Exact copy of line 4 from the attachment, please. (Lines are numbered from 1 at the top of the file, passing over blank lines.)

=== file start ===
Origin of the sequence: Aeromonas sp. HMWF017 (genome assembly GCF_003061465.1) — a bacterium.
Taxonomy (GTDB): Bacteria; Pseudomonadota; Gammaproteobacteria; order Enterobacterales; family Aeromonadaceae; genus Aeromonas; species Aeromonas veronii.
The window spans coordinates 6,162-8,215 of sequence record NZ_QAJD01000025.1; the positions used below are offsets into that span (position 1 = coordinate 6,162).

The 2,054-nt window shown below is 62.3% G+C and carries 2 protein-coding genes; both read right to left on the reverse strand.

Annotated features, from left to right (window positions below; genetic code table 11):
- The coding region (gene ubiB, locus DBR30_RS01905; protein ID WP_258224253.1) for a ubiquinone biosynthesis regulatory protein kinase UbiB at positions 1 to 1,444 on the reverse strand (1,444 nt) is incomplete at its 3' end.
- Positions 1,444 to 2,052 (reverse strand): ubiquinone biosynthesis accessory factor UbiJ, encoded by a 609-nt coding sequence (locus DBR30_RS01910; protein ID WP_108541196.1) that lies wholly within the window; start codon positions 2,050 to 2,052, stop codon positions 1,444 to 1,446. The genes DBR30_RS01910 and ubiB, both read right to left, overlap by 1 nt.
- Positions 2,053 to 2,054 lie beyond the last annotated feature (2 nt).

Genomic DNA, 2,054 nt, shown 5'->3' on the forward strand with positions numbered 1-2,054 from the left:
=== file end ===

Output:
The 2,054-nt window shown below is 62.3% G+C and carries 2 protein-coding genes; both read right to left on the reverse strand.